UK risks missing out on ‘growth opportunity of the century’ due to climate action delays as it falls behind in ‘net-zero race’
Britain risks missing out on the “growth opportunity of the 21st century” as a long-awaited report by a senior Tory MP on net-zero says the UK is falling behind.
An “onshore wind revolution” and a five-fold increase in solar panel generation are essential for the UK to boost its energy independence and reach its environmental goals, the report on the business case for net zero has said.
The Net Zero Review, undertaken by Tory MP Chris Skidmore, warned that the country is not in line to meet the environmental target – and has fallen behind rival economies in the “net-zero race”.
It describes net zero as “as the growth opportunity of the 21st century” that risks being undermined by a lack of Government ambition, and that delaying decisions risked losing green jobs, infrastructure and investments to other countries.
Skidmore argued the Government “must move quickly” to reap the economic benefits of achieving the target, and that putting off climate action risks “damaging the UK’s economic prospects”.
Net zero refers to the country’s ambition to become carbon neutral within the next three decades, with Skidmore signing the emissions target into law during his time as minister in 2019.
This was signed as part of the global effort to avert the worst effects of climate change, with the UK also committing to the Paris Agreement goal of containing temperatures to “well below two degrees” of pre-industrial levels.
His report – which was commissioned under former Prime Minister Liz Truss – calls for 129 measures, including 25 in the next two years, to keep the UK on track for its own pledges.
Fail to fix planning, plan to fail
The report proposes a significant liberalisation of planning laws to meet the ambitious production goals of the UK’s energy security strategy published last year following Russia’s invasion of Ukraine.
This is to ensure new energy projects can be built without being vetoed by vocal minorities if the developments have the backing of the local community.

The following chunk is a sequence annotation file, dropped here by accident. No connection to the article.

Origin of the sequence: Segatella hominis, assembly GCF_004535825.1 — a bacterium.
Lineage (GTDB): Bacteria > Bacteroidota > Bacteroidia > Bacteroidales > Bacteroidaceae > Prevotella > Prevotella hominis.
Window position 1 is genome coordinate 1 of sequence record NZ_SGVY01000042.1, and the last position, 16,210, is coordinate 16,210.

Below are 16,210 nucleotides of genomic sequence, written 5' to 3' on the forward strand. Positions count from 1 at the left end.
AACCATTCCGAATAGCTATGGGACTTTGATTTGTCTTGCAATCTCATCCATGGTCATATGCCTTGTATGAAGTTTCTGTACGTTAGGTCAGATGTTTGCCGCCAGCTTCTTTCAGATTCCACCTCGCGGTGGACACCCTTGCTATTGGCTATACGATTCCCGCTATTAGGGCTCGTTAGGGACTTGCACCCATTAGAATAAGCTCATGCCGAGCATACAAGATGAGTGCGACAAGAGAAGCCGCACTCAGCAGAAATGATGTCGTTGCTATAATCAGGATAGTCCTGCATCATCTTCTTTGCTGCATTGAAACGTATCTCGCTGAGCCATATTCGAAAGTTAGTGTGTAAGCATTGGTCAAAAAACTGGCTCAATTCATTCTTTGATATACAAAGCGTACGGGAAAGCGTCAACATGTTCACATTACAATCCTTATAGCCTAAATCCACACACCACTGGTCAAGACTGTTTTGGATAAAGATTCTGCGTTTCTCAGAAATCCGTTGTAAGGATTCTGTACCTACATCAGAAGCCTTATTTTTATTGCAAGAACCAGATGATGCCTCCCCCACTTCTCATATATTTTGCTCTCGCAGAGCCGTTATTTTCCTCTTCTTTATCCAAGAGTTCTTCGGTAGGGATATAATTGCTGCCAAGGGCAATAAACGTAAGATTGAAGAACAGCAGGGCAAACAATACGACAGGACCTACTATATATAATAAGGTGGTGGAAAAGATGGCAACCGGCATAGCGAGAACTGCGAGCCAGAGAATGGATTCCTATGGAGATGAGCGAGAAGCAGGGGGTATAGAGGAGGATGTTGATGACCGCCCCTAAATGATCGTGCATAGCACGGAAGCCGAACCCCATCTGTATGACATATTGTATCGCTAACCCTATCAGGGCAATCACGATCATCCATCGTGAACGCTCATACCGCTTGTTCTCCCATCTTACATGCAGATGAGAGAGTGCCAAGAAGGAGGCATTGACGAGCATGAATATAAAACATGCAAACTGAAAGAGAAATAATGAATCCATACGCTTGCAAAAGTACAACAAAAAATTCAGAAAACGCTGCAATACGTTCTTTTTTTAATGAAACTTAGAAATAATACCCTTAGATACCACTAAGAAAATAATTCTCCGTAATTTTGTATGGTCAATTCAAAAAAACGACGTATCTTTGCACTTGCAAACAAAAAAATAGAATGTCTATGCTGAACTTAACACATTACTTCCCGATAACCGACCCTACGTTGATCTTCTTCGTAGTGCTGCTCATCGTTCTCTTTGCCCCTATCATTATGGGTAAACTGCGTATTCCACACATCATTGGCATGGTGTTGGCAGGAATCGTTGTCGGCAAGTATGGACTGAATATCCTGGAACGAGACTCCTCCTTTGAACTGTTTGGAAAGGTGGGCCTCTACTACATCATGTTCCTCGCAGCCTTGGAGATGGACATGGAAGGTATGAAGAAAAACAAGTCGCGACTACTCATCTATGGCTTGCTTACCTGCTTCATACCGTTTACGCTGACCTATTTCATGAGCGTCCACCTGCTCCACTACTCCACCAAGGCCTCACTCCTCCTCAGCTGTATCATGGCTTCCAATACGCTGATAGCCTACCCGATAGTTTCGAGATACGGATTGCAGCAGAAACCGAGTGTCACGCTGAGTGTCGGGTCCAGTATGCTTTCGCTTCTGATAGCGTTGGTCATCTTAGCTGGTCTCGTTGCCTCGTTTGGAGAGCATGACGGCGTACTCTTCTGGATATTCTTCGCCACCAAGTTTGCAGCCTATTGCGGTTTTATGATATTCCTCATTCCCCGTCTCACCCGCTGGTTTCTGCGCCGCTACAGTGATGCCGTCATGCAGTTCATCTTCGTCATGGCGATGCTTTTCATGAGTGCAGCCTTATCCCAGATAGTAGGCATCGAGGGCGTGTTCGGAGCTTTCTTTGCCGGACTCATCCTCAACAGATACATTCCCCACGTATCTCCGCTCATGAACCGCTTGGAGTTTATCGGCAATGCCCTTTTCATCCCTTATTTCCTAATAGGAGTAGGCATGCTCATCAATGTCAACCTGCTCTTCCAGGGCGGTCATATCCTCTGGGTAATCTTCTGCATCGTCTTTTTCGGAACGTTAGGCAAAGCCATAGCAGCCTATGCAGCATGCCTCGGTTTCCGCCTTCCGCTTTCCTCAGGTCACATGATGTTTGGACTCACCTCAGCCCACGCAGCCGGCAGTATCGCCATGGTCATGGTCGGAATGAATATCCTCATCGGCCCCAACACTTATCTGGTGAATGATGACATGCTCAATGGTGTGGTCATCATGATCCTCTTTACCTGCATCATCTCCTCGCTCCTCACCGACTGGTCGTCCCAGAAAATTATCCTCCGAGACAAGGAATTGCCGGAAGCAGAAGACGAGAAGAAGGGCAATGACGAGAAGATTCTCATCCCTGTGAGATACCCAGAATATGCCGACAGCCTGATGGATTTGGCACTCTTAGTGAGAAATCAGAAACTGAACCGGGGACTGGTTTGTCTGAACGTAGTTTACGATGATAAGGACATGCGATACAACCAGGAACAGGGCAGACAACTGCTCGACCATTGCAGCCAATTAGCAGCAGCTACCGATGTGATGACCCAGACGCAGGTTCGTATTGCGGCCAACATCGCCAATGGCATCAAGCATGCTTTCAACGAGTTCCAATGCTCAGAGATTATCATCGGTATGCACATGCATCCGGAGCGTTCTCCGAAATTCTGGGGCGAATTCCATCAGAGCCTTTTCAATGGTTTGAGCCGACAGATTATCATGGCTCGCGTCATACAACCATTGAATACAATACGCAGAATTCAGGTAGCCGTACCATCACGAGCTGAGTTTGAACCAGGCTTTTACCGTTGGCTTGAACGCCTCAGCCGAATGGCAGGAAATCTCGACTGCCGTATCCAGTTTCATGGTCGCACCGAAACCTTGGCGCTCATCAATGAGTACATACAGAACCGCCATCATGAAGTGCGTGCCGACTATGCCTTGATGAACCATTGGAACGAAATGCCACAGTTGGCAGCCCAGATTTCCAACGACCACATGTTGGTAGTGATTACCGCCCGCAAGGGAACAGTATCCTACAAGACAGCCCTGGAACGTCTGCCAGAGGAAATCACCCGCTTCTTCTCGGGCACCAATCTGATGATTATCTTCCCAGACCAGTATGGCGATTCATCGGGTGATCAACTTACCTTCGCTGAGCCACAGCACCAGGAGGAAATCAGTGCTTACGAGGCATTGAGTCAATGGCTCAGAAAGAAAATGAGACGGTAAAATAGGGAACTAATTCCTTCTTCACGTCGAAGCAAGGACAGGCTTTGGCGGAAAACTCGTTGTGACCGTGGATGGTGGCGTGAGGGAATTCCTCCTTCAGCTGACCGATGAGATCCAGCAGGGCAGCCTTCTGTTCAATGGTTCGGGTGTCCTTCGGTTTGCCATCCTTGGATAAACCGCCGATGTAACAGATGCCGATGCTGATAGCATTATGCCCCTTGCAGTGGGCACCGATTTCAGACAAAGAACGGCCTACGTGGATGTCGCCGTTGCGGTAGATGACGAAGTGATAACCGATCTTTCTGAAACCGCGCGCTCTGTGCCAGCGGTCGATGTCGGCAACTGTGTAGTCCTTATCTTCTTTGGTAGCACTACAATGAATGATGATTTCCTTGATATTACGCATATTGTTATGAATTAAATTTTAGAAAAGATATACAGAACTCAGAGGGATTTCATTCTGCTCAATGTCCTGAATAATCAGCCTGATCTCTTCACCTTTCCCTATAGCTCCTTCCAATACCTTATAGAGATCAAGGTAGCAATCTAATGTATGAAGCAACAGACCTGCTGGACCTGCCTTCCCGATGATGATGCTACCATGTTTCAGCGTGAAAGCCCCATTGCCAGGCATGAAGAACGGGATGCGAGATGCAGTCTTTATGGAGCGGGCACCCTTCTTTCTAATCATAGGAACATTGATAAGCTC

However, the report stops short of demanding a target for onshore wind generation in line with offshore wind, solar and hydrogen.
It also calls for a “rooftop revolution”, which would mean the removal of planning laws for placing solar panels on housing and commercial buildings.
Skidmore further argues there needs to be longer-term funding certainty for major net zero projects, including new nuclear power plants.
To help boost green energy production, he urged the Government to develop a more favourable investment climate for renewables.
He said: “We have heard from businesses that economic opportunities are being missed today because of weaknesses in the UK’s investment environment – whether that be skills shortages or inconsistent policy commitment.
“Moving quickly must include spending money. We know that investing in net zero today will be cheaper than delaying, as well as increasing the economic and climate benefits.”
Net zero will come with costs, report admits
Skidmore also pushes for gas boilers to be banned within a decade – two years earlier than planned – with the installation of heat pumps “turbocharged”.
The report recognises such measures alongside a rapid shift to electric vehicles could cost households £4,000-£6,000 over the next two decades, with customers not saving money until 2040.
It futher warns nearly 500,000 households would not make any savings even in the long run, unless the Government provides more support.
However, Skidmore suggests long-term savings could be more than doubled if the Government reforms how it calculates the pricing of electricity, so that it better reflects renewable energy affordability compared to spiralling gas prices.
The report forecasts that the benefits of net zero will “ultimately” outweigh the costs.
“This is why we need a new approach to our net zero strategy,” Skidmore concludes..
“One which identifies stable 10-year missions that can be established across sectors, providing the vision and security for stakeholders and investors.”
Business and Energy Secretary Grant Shapps praised the latest report but argued the UK is in a prime position to make the most of out of the green energy transition.
He said: “With a wealth of talent and expertise, and a track record to be proud of, the UK is well placed to ensure that tackling climate change also brings new jobs and investment for businesses and communities
“I am grateful to Chris Skidmore – the man who signed our climate commitments into law – for his detailed report today, which offers a range of ideas and innovations for us to consider as we work to grasp the opportunities from green growth.